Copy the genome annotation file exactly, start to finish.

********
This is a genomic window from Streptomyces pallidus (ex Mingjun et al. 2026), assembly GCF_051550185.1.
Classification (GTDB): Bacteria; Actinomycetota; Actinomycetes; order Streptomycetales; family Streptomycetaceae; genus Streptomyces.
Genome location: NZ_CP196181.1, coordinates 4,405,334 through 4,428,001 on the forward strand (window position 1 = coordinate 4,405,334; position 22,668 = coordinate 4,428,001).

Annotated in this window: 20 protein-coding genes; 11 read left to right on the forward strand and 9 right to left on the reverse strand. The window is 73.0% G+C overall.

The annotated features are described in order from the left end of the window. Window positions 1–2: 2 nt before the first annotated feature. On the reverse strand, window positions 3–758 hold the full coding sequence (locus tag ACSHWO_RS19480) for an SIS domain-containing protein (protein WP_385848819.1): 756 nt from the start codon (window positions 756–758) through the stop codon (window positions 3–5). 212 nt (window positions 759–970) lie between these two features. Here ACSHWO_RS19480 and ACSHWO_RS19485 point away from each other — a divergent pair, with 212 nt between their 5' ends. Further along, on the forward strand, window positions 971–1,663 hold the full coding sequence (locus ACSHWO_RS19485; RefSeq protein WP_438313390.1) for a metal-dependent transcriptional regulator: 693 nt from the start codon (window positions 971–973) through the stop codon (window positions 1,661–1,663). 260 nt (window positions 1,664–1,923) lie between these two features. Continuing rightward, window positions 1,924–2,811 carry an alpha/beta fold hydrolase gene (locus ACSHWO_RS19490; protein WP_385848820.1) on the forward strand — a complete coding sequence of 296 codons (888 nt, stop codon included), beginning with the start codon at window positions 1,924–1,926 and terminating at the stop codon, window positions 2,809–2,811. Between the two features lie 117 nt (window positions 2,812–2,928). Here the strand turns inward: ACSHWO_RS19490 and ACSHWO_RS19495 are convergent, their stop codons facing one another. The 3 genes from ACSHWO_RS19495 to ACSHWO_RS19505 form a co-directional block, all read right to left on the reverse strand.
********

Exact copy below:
This is a genomic window from Streptomyces pallidus (ex Mingjun et al. 2026), assembly GCF_051550185.1.
Classification (GTDB): Bacteria; Actinomycetota; Actinomycetes; order Streptomycetales; family Streptomycetaceae; genus Streptomyces.
Genome location: NZ_CP196181.1, coordinates 4,405,334 through 4,428,001 on the forward strand (window position 1 = coordinate 4,405,334; position 22,668 = coordinate 4,428,001).

Annotated in this window: 20 protein-coding genes; 11 read left to right on the forward strand and 9 right to left on the reverse strand. The window is 73.0% G+C overall.

The annotated features are described in order from the left end of the window. Window positions 1–2: 2 nt before the first annotated feature. On the reverse strand, window positions 3–758 hold the full coding sequence (locus tag ACSHWO_RS19480) for an SIS domain-containing protein (protein WP_385848819.1): 756 nt from the start codon (window positions 756–758) through the stop codon (window positions 3–5). 212 nt (window positions 759–970) lie between these two features. Here ACSHWO_RS19480 and ACSHWO_RS19485 point away from each other — a divergent pair, with 212 nt between their 5' ends. Further along, on the forward strand, window positions 971–1,663 hold the full coding sequence (locus ACSHWO_RS19485; RefSeq protein WP_438313390.1) for a metal-dependent transcriptional regulator: 693 nt from the start codon (window positions 971–973) through the stop codon (window positions 1,661–1,663). 260 nt (window positions 1,664–1,923) lie between these two features. Continuing rightward, window positions 1,924–2,811 carry an alpha/beta fold hydrolase gene (locus ACSHWO_RS19490; protein WP_385848820.1) on the forward strand — a complete coding sequence of 296 codons (888 nt, stop codon included), beginning with the start codon at window positions 1,924–1,926 and terminating at the stop codon, window positions 2,809–2,811. Between the two features lie 117 nt (window positions 2,812–2,928). Here the strand turns inward: ACSHWO_RS19490 and ACSHWO_RS19495 are convergent, their stop codons facing one another. The 3 genes from ACSHWO_RS19495 to ACSHWO_RS19505 form a co-directional block, all read right to left on the reverse strand.